I’ve had the bumper crop to end all bumper crops when it comes to my nasturtiums this year. I’ve grown them from the seeds I got in this Gourmet Flower Kit by Plant Theatre – my Mum said she has never seen nasturtiums take the way mine have this year. Endless garnishing possibilities!!! Delicate, young nasturtium leaves make a really pretty, almost geometric, modern decoration for anything from a salad to a lamb roast. However, I thought I’d think a bit outside the box and use the leaves in some baking for their peppery flavour!
I didn’t make your average neat, round scones that we might be used to in the U.K., but instead cut them into triangles from a big circle. This is a more American style of scone, but it makes so much sense. To get a delicious buttery, but fluffy scone you need to avoid over-working the dough. For a small-scale bake like this you would have to re-roll the dough each time you’d cut out all the circles you can, so instead I lightly flattened the dough into a large circle before cutting it into 8 wedges. I love the chunky meal-full that you get with this method, especially for savoury scones.
- 450g self-raising flour
- 1tsp salt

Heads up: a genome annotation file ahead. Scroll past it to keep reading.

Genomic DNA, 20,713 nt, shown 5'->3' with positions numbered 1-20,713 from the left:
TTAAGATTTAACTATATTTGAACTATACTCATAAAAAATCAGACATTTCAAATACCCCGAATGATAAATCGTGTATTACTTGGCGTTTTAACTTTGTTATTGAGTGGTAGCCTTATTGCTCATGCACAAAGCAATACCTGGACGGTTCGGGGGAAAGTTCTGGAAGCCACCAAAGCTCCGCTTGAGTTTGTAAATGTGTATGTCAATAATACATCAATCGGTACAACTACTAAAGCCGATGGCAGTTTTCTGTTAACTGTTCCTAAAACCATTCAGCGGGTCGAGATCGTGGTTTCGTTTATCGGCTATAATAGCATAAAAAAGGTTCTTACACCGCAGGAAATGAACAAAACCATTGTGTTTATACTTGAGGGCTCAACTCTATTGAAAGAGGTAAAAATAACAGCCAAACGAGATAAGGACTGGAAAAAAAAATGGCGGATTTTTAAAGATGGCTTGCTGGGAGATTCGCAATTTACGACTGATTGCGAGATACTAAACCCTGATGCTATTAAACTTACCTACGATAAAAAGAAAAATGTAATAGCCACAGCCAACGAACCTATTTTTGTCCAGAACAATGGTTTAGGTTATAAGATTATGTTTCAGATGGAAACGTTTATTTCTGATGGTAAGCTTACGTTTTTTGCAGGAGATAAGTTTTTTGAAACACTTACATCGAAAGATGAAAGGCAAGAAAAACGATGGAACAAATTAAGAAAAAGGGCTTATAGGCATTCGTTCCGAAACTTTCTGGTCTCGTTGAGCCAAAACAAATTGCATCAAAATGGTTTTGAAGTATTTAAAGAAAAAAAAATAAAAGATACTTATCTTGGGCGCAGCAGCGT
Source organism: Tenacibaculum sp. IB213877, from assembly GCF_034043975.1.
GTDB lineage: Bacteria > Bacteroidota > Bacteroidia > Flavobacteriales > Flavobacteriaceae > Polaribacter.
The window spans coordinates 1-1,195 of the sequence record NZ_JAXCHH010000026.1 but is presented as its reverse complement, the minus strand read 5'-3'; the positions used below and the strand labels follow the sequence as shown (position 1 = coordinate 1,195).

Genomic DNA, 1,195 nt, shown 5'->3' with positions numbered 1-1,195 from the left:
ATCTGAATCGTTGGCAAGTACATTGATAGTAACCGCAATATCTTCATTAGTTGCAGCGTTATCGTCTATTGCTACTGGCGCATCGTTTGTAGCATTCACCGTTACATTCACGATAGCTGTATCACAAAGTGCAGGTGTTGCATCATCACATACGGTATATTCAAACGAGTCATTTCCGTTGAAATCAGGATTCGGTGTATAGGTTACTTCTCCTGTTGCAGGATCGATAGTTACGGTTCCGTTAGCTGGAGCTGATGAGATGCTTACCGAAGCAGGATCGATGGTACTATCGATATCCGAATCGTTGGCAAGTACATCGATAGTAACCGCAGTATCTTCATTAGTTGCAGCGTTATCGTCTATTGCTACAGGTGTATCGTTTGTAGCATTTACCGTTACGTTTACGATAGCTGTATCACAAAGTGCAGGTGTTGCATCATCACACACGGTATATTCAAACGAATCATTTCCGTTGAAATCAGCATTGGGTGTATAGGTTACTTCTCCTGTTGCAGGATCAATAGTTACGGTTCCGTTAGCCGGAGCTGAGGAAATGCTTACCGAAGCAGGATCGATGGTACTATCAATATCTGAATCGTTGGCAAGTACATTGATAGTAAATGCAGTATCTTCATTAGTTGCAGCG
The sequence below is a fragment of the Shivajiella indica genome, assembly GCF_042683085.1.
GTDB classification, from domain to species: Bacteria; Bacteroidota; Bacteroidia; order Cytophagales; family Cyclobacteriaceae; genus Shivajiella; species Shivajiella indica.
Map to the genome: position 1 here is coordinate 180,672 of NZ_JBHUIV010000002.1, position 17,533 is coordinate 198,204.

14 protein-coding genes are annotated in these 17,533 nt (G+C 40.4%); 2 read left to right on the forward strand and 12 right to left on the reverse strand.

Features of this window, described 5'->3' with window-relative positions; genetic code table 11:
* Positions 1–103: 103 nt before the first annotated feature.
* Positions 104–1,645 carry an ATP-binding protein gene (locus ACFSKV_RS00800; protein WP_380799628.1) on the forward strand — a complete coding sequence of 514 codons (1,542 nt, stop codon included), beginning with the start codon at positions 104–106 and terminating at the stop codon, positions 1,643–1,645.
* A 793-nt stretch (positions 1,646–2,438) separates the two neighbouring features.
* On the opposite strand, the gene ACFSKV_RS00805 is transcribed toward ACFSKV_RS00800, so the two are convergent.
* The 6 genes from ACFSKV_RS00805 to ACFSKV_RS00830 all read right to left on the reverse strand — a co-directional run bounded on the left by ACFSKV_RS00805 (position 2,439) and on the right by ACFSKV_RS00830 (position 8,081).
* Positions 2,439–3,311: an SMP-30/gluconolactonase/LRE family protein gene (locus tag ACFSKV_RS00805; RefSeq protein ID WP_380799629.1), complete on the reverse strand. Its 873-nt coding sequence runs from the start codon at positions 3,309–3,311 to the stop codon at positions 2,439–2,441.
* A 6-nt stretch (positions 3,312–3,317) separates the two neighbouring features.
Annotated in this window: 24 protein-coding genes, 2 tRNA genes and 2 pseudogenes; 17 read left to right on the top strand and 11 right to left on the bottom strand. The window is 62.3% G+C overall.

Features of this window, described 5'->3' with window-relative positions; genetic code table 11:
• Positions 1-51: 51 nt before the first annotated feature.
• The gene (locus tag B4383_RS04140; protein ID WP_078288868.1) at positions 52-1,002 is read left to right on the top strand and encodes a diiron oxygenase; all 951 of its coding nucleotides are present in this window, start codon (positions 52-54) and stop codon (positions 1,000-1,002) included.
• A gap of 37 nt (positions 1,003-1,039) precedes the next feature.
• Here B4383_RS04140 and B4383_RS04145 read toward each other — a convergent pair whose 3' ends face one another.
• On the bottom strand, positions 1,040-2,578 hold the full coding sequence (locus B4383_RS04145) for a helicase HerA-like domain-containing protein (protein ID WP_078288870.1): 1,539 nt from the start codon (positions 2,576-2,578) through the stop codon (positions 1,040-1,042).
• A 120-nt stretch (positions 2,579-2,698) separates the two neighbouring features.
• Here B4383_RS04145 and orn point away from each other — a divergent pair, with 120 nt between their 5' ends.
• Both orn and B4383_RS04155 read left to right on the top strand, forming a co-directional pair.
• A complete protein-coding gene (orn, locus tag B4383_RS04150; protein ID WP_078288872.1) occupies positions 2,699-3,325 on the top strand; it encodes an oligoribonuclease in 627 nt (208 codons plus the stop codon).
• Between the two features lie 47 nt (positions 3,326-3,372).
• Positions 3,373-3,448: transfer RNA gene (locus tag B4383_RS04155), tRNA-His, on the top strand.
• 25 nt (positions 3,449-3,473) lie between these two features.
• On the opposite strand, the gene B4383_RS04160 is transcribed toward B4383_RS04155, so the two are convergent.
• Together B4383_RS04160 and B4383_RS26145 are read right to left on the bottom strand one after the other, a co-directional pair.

- 100g cold butter
- 250g grated Parmesan
- 3 tbsp nasturtium leaves
- 120ml cold whole milk
- 120ml cold water
- 1 egg
- Extra milk for egg wash
- Heat the oven to 220 degrees Celsius.
- Mix the flour and salt to combine before grating in the cold butter. Rub the mixture together with your fingers until it starts to become crumble-like.
- Stir in the grated cheese and chopped nasturtium leaves. Gradually mix in the milk and water until the dough starts to come away from the edge of the bowl and form a ball.
- Tip the dough on to a lightly floured surface and cut into about 8 wedge-shaped portions. Place them on a baking tray (close together so they rise instead of spread), brush the tops with egg beaten with a dash of milk, and bake for 15 minutes.
- Take them out of the oven when golden, and serve warm with butter.